A wheelbarrow is a small hand-propelled vehicle.
A wheelbarrow is a small hand-propelled vehicle, usually with just one wheel, designed to be pushed and guided by a single person using two handles to the rear, or by a sail to push the ancient wheelbarrow by wind. The term "wheelbarrow" is made of two words: "wheel" and "barrow." "Barrow" is a derivation of the Old English "bearwe" which was a device used for carrying loads. Some people incorrectly substitute the word "barrel" in place of "barrow" as this seems to make more sense (possibly because the cavity in a wheelbarrow resembles a half-barrel).
The wheelbarrow is designed to distribute the weight of its load between the wheel and the operator so enabling the convenient carriage of heavier and bulkier loads than would be possible were the weight carried entirely by the operator. As such it is a second-class lever. Traditional Chinese wheelbarrows, however, had a central wheel supporting the whole load. Use of wheelbarrows is common in the construction industry and in gardening. Typical capacity is approximately 170 litres (6 cubic feet) of material.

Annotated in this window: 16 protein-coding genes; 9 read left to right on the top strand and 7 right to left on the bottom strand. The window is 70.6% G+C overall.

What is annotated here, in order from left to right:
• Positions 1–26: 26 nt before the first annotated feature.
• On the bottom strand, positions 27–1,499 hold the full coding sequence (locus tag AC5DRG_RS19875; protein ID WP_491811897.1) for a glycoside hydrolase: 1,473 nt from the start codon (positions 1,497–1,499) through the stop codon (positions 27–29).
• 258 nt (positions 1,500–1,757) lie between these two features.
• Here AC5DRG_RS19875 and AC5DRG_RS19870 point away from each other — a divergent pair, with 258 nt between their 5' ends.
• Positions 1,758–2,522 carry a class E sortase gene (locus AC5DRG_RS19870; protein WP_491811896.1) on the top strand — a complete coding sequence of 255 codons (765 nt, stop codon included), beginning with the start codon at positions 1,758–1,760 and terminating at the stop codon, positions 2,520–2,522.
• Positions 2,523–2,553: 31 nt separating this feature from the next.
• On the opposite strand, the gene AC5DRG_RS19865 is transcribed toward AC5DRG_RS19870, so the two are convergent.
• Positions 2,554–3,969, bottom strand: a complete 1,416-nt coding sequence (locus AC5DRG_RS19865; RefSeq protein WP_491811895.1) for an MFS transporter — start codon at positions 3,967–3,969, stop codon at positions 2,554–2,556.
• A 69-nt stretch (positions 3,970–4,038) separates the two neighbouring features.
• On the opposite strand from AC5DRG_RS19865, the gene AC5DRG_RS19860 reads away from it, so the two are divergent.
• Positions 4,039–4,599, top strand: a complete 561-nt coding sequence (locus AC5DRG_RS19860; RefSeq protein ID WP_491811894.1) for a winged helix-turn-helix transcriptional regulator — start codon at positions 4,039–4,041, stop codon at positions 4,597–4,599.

A two-wheel type is more stable on level ground, while the almost universal one-wheel type has better maneuverability in small spaces, on planks or when tilted ground would throw the load off balance. The use of one wheel also permits greater control of the deposition of the load on emptying.